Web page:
The author of eight books and multiple articles on women, Lie co-founded the Estonian Women's Studies and Resource Centre at Tallinn Pedagogical University in 1997 and served as its academic director for three years. In 2006, she was honored by the Norwegian-Estonian Association as Estonia's friend of the year for her work in furthering democratization in Estonia and engagement on its behalf.
Married for nearly 50 years to Kai Lie, a Fulbright student at Wittenberg from 1955-56 who later became a Norwegian ambassador, Lie has lived around the globe, including in Stockholm, London, Prague, Damascus, Washington, D.C., Beirut and Tallinn. She received her M.A. in sociology from American University in Washington, D.C., in 1967, and though now retired, she continues to supervise master students as they write their theses.
Prior to her work with DCFS, Teeple was a part-time child and family therapist with CareWorks Inc., where she established treatment plans to monitor progress for both individuals and families. After graduating from Wittenberg with a B.A. in sociology, Teeple served as childcare counselor with Allendale Association, where she supervised emotionally disturbed adolescent females in residential treatment programs and established treatment plans. Shortly thereafter, she joined Catholic Charities as a child welfare specialist, where she managed relative family care child abuse and neglect cases. For the last eight years, she has also directed, on a part-time basis, Dignity Diner, a restaurant-style meal program for the homeless. Teeple earned her M.S.W. from Loyola University in 2000, and she continues to remain active in her community, including as a longtime festival committee member for the Irish American Heritage Center.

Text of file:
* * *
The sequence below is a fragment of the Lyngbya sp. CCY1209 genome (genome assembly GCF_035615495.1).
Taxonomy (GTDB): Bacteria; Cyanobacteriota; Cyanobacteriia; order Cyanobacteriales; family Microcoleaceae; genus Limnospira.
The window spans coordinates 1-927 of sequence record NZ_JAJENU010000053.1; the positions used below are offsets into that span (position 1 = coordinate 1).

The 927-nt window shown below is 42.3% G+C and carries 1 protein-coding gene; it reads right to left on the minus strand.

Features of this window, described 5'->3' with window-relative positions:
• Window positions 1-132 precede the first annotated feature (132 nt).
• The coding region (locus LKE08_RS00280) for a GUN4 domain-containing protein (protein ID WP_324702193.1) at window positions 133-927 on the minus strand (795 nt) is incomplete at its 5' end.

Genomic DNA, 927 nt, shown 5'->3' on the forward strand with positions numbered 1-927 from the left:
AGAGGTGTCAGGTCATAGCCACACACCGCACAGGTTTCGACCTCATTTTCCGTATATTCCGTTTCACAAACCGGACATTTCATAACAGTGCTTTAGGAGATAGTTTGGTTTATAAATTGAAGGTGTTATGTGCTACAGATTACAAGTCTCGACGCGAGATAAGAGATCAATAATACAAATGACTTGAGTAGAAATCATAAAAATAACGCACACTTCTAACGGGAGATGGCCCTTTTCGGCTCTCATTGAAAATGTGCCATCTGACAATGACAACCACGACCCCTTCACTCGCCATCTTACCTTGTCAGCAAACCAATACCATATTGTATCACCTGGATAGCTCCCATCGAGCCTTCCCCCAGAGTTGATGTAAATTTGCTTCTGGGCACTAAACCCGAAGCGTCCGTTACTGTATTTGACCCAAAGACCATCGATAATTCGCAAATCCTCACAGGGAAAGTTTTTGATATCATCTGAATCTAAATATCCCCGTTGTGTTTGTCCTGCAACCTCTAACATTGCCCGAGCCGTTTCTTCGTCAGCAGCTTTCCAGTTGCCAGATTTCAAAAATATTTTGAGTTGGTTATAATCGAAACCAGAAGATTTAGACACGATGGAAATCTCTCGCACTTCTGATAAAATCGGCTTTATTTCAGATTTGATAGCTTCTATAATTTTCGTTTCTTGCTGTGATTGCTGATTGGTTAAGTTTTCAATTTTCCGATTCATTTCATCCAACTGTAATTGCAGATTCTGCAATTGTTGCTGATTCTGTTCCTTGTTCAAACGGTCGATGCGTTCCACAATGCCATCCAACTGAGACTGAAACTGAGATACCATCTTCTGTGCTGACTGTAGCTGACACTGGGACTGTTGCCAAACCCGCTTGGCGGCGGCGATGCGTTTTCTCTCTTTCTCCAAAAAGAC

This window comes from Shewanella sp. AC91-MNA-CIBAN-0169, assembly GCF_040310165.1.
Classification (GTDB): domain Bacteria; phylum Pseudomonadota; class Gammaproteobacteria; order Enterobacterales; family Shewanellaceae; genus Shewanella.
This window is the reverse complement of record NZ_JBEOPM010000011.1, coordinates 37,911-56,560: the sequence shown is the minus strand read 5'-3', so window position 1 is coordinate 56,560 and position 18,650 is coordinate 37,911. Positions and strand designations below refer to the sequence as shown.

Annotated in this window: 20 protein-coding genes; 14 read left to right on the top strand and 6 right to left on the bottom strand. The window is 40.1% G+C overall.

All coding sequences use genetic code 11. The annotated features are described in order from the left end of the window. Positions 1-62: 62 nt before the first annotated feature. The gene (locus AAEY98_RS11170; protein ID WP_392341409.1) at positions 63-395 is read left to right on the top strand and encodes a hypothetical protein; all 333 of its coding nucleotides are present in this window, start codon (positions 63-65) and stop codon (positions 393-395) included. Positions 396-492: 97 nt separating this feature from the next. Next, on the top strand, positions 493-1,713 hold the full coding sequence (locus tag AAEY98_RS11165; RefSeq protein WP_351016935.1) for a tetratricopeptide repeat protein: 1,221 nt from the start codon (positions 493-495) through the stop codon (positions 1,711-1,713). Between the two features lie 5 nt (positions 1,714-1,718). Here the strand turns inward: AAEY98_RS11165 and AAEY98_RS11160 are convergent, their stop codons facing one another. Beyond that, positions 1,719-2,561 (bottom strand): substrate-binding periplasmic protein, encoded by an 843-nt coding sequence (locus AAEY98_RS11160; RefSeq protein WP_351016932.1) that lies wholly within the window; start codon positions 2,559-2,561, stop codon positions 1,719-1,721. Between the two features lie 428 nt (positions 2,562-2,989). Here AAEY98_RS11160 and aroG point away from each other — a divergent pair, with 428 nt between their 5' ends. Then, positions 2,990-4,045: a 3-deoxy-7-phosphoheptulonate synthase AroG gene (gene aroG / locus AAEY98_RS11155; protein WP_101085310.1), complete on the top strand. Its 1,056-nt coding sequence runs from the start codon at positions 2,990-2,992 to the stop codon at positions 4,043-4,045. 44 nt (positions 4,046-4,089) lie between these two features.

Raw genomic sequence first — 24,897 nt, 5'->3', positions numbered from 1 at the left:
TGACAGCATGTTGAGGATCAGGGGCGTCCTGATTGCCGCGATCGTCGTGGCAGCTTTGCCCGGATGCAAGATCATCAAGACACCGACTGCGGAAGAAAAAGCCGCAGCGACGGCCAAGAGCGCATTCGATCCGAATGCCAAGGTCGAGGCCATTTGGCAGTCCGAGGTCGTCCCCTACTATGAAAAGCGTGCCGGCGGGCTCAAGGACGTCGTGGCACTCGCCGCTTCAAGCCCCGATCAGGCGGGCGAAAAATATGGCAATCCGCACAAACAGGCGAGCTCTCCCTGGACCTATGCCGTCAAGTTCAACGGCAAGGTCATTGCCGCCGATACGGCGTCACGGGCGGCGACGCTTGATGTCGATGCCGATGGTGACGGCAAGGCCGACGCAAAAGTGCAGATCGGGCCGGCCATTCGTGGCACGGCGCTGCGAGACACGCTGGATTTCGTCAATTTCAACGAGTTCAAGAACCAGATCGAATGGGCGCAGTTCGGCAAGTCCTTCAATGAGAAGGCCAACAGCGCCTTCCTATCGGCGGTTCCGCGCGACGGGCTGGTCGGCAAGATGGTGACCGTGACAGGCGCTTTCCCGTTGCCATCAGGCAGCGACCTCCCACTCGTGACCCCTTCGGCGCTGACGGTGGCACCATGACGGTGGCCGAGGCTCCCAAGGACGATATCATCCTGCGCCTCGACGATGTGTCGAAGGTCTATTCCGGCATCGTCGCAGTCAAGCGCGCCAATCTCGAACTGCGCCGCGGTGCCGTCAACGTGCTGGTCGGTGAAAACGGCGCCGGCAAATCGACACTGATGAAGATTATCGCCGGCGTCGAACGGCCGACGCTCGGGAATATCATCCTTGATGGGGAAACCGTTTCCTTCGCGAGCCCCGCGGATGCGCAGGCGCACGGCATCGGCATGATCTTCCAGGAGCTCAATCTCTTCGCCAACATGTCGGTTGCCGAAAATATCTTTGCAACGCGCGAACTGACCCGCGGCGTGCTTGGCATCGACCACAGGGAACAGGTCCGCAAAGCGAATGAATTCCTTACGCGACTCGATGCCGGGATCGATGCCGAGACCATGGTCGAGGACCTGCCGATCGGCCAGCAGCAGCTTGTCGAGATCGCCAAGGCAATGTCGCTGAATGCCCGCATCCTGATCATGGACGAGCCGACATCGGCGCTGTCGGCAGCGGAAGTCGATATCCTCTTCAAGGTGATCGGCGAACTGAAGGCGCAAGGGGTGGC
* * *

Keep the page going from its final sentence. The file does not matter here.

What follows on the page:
Prior to his current position, Vinsel spent 12 years as the COO and executive vice president of Hospital and Health Systems, WakeMed, in Raleigh, where he not only managed a 700-plus bed hospital, but also served as the lead executive in establishing a comprehensive children's program with the first North Carolina Children's Emergency Department, an eight-bed Pediatric Intensive Care Unit, a 25-bed in-patient unit and a 28-bed level III Neonatal ICU. Additionally, Vinsel created a mobile cardiac transport service with expanded service to provide pediatric support to the Children's Program, and developed and sustained a successful self-governance model for nursing leadership.
Vinsel has also served as vice president/operations at Euclid General Hospital in Euclid, Ohio, assistant administrator at York Hospital in York, Pa., and administrative assistant, First Health of North Carolinas in Pinehurst, N.C., where he developed a state-of-the-art ophthalmology program. Following his graduation from Wittenberg, he received his master's in health administration from Duke University in 1974 and attended King's Fund College of Hospital Management in London, England, that same year thanks to a grant from the Duke Endowment.